Hospital set for 2002 completion

Construction on new GW Hospital is ahead of schedule and will be finished in 2002, hospital officials said. GW began construction of the building that lies across the street from the current GW Hospital last April.

“I am able to look out my office window on the seventh floor of Ross Hall and see the tremendous progress being made on the construction of the new hospital. It’s exciting,” said John F. Williams, dean of the School of Medicine and Health Sciences. “The new hospital is a part of the tremendous momentum underway at the GW Medical Center. It’ll be a state-of-the-art facility that will enable us to serve our local community and continue our academic and service missions.”

Marti Harris, media coordinator for the hospital, said the new hospital will be an asset to the community.

“This will be the city’s most advanced hospital, benefiting all D.C. residents, especially the GW and Foggy Bottom communities,” she said.

The hospital, the first to be built in the District in more than 20 years, will include six floors, a basement and a ground floor. Building plans include about 371 patient beds and room for families of patients and caregivers.

“The new hospital has more private bathrooms and the kinds of things people expect today that weren’t really around in the 1940’s,” said Gary Simon, vice chair of the Department of Medicine. “The electrical system is better equipped for more modern medical technology, and the air handling system is better equipped as well,”

The current hospital building was constructed in 1948, according to the GW Hospital Web site.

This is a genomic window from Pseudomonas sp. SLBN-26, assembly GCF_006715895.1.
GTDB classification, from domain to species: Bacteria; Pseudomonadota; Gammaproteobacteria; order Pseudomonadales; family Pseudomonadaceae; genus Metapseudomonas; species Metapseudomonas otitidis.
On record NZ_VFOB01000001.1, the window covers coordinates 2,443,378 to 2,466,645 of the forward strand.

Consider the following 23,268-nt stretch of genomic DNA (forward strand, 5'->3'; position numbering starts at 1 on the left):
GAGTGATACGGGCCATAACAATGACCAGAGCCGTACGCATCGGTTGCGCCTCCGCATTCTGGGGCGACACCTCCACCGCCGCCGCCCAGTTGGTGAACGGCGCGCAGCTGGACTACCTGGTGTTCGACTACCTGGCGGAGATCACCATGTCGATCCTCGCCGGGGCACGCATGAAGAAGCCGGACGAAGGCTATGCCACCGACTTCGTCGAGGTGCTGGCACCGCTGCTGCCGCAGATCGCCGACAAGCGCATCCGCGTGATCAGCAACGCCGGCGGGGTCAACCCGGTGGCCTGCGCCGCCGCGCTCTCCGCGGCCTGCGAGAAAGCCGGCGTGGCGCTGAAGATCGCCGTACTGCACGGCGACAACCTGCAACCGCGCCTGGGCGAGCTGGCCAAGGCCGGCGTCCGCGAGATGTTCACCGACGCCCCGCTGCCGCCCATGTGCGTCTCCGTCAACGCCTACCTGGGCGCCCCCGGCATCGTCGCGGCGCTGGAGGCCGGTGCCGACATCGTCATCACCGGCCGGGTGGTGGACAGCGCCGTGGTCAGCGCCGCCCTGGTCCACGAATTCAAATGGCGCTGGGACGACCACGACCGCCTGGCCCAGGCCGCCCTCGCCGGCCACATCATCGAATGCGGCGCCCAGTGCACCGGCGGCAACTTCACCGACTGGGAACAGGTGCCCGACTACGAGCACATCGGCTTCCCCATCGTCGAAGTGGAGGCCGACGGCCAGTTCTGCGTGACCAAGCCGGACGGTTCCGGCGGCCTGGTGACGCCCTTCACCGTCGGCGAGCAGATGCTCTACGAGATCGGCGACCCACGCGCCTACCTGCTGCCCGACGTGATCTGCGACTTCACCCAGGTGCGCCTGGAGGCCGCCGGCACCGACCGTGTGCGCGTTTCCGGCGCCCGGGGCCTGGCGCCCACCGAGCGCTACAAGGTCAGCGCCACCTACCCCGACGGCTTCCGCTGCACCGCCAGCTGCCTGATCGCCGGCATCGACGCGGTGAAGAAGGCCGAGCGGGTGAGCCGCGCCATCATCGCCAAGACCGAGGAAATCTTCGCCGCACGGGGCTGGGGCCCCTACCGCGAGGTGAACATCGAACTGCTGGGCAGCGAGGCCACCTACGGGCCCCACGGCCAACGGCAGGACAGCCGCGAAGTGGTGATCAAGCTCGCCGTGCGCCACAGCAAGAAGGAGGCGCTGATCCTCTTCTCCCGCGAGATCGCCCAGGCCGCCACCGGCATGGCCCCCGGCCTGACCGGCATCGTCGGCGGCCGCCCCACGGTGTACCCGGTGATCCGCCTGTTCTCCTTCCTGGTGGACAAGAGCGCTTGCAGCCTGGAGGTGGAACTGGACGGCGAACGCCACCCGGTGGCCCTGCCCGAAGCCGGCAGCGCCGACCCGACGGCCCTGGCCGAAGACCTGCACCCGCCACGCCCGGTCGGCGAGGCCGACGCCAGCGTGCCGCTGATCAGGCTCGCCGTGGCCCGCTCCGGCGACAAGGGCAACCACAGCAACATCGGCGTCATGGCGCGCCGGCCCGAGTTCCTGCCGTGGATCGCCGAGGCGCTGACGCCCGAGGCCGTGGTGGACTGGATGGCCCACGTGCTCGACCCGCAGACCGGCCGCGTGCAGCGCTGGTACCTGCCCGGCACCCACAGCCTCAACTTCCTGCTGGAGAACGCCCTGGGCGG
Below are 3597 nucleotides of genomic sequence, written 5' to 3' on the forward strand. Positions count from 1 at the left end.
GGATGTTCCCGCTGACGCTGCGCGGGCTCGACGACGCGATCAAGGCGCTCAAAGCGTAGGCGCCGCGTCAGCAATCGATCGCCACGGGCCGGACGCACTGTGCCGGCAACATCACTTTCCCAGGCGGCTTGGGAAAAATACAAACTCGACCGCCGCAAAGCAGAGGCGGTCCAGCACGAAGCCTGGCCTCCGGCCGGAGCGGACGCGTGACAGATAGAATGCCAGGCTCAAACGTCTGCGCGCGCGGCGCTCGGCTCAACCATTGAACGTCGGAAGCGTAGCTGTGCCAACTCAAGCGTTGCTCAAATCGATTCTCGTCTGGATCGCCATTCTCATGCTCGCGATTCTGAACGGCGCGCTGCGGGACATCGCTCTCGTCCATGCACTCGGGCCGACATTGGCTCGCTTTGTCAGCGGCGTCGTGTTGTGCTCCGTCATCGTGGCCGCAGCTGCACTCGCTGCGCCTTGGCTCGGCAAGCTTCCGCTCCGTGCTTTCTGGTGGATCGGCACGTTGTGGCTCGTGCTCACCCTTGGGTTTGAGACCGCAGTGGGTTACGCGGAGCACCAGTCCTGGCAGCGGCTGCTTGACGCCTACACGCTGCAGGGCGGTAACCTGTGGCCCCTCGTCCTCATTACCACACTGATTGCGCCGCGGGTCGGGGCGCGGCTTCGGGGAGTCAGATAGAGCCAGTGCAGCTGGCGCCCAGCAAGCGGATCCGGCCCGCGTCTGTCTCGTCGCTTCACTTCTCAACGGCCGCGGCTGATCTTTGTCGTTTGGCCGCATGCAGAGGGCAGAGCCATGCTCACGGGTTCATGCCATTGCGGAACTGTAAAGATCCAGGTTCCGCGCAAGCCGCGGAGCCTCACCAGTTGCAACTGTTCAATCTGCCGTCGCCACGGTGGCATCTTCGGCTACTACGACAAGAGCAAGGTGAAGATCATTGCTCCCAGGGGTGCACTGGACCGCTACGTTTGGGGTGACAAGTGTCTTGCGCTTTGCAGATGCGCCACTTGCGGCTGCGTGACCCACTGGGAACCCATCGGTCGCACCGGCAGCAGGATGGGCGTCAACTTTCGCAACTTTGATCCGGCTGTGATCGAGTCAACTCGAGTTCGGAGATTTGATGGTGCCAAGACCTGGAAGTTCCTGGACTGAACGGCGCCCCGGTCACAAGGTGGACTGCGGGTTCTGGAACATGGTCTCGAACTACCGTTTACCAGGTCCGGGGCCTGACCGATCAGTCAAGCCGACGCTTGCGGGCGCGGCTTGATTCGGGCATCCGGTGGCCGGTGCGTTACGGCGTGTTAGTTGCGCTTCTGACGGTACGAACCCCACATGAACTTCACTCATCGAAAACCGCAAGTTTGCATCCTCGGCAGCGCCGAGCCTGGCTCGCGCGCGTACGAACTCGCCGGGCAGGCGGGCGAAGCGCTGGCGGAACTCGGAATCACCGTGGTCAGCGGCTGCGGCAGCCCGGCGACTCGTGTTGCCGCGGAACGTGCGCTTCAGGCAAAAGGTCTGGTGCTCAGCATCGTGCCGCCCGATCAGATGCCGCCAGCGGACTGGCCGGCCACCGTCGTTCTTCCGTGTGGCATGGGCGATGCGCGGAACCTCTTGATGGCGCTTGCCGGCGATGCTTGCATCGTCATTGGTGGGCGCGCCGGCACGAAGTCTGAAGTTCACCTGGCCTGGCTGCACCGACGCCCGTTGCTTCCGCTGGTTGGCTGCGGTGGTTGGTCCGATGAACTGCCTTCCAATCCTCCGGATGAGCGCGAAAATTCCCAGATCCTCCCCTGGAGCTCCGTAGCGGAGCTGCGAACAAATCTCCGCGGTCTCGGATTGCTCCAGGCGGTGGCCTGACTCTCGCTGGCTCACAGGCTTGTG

“The new hospital is a great idea,” Simon said. “The current hospital is really dated, and needs major renovations. The cost of renovating it would exceed building a new hospital.”

The hospital’s main entrance will be located on 23rd Street, near the Foggy Bottom Metro stop. Ambulances will enter in a Washington Circle entrance.

The basement level will contain a pharmacy, labs, classrooms and data processing center, according to the hospital’s Web site. The ground floor will have the main entrance from 23rd Street, plus offices, medical records and the cafeteria.

The first floor will hold the ambulance and walk-in emergency entrances on Washington Circle and emergency rooms. The floor will also house security and registration for the building. The second floor will have surgery rooms, labs and an outpatient center, while the third floor will hold the maternity ward and other natal care services. Floors four and five will have the majority of the patient beds, and the sixth floor will be mostly empty with room for expansion.

A new I Street parking garage next to Munson Hall will be used for hospital parking, according to the Web site.

Bob Ludwig, assistant director for Media Relations for GW, said the University has not decided what it will do with the old hospital site.

Ludwig said the new campus plan will not affect hospital construction, although it may affect use of the old hospital site. Under the conditions of the plan, the University cannot begin construction projects unless they plan to use 50 percent of the space for on-campus housing.

Student Health will remain in the Ambulatory Care Center on 22nd Street, according to current plans.

GW medical officials said the new site is just one component of GW’s improved medical services.

“We’re proud of the synergy between our School of Medicine and Health Sciences and our School of Public Health and Health Services and the other components of the GW Medical Center including this new facility,” Williams said. “It creates optimal opportunities for collaboration, innovation and growth.”

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